The first night I arrived in Marrakech was an instant wonder, especially since I had not visited a similar environment before. As I got picked up from the airport by my hostel escort and rode into the city center, it was alive and bustling even though it was pretty late into the night. Cars, motorcycles, people weaving in and out all through the streets. Arriving at my hostel was even a cool experience, the decor was rustic, with mosaic tiles and pastel-colored concrete walls up 3 floors. And the single night I stayed there was only 7 dollars!
I had many expectations about Marrakech when I planned to visit. And it lived up to just about every single one, good and bad. When I say bad, I just mean there are certain cultural and societal systems in place that clash with my own Western practices, and that's something I just had to accept as a visitor and guest. I'll discuss a few of them in this article. Be that as it may, Marrakech is a city I recommend to everyone looking for an Arabian experience. It's a city steeped in the past but embraces the modern changes that comes with renewed tourism. It's messy and chaotic because there's so much happening at once. But at the same time everything seemed organized and methodical, like the harmony of a perfect storm.
“A visit to Marrakech
was a great shock to me. This city taught me color.”
- Yves Saint Laurent
I had actually first heard of Marrakech in a Sociology class back in college. I was required to read a book, "A Street in Marrakech" and it was an intimate window into the public and private world of the traditional Muslim city. The wondrous colors, activity, and noises instantly draw you in. All of your senses are activated and engaged as your mind prepares itself for the adventure ahead.
Culture & Customs
As with any foreign city, it's always important to respect the culture and traditions established in that society. I believe it is especially important in Marrakech due to how it is constantly in the process of change. Indeed, the predominant Muslim tradition and the conflicting western ideology that comes with increased tourism was visible here, at least to me. Locals want tourists to come because it increases the amount of money spent there, but at times I felt the enthusiasm was not completely genuine. My girlfriend and I received many stares... just about everywhere I went because we stood out so much. But these weren't menacing looks, they were more of intrigue and concern, probably with the undesired changes in the city. Don't get me wrong, the locals here are incredibly hospitable and love American culture, they just weren't exactly sure what to make of people who were so different from them.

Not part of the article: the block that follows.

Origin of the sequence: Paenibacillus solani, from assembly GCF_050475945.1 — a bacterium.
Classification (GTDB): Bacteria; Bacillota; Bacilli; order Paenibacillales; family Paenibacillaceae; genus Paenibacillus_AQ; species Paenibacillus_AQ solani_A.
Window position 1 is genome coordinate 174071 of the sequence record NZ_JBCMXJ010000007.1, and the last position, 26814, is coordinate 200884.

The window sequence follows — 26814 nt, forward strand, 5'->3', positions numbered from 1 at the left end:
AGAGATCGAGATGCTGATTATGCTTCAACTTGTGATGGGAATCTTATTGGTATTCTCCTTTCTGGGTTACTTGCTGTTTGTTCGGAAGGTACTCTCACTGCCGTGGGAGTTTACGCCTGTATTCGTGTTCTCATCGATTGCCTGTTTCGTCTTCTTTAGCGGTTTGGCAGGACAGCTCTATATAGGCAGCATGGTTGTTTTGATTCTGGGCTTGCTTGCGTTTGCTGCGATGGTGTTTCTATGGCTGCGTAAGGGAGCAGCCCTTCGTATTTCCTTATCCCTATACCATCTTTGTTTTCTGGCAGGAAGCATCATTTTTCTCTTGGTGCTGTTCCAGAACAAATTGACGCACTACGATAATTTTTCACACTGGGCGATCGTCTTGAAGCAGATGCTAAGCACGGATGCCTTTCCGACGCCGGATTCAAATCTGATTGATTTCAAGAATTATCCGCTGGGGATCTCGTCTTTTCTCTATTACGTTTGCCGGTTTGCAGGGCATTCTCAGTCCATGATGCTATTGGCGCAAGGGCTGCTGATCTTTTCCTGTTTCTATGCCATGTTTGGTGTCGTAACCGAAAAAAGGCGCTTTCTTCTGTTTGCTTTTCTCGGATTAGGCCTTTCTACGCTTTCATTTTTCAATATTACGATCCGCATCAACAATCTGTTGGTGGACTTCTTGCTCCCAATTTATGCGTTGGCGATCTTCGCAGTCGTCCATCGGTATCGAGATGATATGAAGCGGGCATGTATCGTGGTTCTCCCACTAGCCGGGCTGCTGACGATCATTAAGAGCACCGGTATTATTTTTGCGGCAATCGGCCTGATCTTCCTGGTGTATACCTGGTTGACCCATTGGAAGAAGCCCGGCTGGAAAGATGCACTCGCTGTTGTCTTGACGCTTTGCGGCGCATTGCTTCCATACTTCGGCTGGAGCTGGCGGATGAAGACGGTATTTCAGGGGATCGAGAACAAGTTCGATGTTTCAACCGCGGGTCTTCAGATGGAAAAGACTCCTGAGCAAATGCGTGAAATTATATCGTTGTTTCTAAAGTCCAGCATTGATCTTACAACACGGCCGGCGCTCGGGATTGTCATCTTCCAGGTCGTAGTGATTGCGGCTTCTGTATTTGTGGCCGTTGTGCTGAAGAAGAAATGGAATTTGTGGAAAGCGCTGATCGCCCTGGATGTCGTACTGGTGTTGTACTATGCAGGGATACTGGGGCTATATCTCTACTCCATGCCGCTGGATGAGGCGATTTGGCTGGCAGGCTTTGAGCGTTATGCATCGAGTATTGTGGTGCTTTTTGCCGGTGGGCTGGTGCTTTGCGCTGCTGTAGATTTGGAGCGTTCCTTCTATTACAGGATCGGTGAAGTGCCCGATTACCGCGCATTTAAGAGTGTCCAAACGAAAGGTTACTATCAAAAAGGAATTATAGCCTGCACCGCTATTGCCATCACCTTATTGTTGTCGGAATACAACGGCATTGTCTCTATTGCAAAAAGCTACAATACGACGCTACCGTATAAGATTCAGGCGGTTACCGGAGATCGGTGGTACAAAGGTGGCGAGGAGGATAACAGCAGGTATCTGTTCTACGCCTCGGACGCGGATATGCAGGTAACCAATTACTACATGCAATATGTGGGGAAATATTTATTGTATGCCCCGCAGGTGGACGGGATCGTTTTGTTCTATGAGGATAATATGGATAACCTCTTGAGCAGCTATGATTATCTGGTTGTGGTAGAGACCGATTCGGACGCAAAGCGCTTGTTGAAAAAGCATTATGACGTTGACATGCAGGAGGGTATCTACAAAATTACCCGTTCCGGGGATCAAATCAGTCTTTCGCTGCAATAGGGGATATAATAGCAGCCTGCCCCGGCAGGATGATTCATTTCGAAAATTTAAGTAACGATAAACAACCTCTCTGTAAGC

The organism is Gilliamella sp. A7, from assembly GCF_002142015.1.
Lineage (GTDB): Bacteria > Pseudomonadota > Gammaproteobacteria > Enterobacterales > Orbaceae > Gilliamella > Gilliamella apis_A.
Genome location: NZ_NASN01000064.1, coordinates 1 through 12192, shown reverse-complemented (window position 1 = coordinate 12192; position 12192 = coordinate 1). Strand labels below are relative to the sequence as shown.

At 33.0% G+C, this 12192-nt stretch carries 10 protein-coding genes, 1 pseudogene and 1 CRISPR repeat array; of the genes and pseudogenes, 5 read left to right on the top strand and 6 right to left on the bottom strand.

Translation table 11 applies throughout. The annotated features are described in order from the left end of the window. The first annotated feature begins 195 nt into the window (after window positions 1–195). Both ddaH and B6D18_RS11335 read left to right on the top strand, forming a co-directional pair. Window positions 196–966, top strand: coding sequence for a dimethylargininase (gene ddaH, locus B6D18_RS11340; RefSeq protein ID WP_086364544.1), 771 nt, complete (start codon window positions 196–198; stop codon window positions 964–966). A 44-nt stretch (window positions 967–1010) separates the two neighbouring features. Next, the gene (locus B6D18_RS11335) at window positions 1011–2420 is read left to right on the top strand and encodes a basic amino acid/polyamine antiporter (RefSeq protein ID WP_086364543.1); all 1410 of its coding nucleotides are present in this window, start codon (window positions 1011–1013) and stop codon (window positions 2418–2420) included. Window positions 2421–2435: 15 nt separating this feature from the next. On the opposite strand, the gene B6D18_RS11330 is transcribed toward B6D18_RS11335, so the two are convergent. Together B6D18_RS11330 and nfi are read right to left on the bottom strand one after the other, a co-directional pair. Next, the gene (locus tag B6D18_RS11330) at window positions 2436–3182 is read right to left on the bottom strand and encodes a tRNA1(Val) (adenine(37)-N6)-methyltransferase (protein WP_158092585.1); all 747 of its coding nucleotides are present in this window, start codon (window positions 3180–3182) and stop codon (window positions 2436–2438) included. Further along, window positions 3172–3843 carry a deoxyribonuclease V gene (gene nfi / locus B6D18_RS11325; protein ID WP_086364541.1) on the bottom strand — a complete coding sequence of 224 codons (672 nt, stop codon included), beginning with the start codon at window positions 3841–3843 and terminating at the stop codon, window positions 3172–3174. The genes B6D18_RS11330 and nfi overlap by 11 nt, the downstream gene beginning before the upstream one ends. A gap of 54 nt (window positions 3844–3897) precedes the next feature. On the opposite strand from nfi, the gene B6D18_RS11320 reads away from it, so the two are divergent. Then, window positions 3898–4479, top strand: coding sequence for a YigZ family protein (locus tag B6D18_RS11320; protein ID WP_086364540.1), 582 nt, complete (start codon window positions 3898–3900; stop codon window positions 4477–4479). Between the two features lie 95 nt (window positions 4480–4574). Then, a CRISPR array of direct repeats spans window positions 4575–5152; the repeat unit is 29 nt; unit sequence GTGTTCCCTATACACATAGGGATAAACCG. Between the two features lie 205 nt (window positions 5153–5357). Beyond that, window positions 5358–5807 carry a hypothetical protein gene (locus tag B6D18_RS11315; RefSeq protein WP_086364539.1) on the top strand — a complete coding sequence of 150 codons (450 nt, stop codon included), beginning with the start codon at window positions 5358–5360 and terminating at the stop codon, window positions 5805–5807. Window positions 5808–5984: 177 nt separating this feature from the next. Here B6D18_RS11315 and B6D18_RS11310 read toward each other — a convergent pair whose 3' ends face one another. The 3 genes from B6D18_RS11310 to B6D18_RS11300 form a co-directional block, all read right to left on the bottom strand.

Taxis - Taxis wait for arrivals at the airport and will likely overcharge to drive you into the city. I recommend arranging a ride with your hostel/hotel in advance, it will cost about 150 Dirham (~$16 USD) but save you a lot of pain. If this is not an option, make sure you know how much you are paying and negotiate. On the topic of taxis in general, it's usually a hit or miss with service. Some will be very straightforward and fair, and others can be deceptive and agree to a price beforehand and renegotiate once you're in.